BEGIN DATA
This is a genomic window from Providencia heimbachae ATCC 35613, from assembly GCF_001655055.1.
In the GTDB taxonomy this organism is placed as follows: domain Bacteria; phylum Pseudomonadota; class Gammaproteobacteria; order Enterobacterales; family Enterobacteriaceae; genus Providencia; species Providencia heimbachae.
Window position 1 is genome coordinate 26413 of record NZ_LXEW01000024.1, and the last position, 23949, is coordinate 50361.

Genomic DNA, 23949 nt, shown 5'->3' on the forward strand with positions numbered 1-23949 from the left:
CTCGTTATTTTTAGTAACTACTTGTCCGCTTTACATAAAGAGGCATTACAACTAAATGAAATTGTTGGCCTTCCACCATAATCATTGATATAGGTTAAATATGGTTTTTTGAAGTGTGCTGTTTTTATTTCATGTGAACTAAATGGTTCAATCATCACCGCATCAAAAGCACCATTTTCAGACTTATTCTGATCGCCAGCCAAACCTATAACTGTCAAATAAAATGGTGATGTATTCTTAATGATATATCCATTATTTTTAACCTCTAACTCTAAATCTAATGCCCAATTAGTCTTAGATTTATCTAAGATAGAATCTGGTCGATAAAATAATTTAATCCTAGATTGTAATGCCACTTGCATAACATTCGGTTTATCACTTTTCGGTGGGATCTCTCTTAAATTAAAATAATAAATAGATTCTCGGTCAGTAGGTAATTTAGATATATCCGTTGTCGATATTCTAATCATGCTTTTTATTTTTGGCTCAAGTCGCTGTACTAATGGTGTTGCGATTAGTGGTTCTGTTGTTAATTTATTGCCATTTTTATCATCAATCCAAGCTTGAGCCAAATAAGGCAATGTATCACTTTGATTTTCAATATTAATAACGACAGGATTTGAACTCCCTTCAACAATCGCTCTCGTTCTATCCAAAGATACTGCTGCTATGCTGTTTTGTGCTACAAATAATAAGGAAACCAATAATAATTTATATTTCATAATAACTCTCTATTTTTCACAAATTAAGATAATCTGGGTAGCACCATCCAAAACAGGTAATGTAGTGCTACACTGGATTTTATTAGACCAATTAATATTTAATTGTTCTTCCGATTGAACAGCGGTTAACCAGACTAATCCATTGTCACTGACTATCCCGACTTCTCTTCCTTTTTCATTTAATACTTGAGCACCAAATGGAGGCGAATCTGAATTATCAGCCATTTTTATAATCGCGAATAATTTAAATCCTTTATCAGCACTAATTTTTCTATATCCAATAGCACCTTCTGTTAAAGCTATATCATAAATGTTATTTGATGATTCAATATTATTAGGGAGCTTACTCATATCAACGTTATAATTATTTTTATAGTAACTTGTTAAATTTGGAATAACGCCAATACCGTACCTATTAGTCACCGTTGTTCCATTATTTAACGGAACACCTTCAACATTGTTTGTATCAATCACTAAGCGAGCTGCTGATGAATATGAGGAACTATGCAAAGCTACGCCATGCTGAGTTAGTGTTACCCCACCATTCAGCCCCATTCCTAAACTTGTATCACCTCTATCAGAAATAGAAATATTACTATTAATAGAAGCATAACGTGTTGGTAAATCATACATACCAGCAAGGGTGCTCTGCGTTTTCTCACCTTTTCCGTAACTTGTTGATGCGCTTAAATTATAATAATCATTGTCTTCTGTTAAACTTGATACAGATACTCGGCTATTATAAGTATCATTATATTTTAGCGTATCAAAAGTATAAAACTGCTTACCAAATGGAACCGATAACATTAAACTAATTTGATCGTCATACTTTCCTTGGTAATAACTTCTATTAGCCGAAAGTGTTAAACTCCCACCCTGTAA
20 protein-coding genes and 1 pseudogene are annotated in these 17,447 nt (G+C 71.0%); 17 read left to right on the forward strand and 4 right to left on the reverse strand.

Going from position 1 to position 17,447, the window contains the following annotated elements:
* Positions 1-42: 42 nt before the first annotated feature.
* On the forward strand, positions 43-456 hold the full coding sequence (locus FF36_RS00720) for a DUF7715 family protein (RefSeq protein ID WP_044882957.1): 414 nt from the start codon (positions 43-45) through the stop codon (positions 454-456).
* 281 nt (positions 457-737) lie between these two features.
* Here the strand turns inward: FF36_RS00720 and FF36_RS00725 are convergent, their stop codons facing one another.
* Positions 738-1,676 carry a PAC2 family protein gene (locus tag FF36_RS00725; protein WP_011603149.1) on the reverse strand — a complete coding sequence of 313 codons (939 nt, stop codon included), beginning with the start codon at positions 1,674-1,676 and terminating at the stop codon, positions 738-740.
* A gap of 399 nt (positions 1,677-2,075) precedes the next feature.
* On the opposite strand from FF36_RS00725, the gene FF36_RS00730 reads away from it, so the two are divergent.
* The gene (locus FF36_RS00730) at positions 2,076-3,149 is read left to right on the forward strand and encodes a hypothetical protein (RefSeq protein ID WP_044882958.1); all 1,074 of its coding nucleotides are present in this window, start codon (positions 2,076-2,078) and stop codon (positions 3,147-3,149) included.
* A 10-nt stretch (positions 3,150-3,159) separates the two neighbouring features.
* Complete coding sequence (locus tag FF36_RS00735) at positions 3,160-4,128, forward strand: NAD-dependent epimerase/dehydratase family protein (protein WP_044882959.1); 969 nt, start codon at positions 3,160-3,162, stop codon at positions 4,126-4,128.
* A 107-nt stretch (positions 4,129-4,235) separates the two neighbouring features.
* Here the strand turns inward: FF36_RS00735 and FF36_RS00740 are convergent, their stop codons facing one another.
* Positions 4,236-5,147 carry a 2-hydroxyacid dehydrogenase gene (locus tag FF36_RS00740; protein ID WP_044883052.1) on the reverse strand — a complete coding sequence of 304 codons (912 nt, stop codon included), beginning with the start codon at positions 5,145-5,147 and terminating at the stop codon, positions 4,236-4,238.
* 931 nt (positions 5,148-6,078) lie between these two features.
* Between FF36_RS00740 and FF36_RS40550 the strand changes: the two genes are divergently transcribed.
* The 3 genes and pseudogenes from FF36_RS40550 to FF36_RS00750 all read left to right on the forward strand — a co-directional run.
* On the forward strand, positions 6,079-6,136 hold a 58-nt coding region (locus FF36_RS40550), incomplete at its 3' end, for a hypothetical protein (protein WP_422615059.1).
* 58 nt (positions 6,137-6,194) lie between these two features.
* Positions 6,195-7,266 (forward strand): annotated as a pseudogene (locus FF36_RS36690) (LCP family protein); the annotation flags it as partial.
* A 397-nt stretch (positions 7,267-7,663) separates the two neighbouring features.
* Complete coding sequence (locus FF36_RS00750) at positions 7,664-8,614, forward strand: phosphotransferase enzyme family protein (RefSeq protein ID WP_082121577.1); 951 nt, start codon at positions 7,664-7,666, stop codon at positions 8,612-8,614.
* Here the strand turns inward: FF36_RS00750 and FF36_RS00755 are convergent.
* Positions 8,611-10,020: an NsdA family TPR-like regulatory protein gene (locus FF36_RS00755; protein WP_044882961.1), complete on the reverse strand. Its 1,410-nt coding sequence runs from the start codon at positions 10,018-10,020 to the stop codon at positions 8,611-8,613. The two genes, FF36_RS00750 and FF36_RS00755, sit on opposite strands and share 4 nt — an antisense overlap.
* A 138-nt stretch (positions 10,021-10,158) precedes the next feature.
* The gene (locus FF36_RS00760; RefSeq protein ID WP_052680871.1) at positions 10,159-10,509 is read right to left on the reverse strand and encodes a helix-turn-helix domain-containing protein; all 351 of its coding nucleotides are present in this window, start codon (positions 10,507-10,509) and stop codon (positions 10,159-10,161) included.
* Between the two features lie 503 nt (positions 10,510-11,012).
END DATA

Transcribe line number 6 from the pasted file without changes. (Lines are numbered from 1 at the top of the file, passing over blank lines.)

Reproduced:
20 protein-coding genes and 1 pseudogene are annotated in these 17,447 nt (G+C 71.0%); 17 read left to right on the forward strand and 4 right to left on the reverse strand.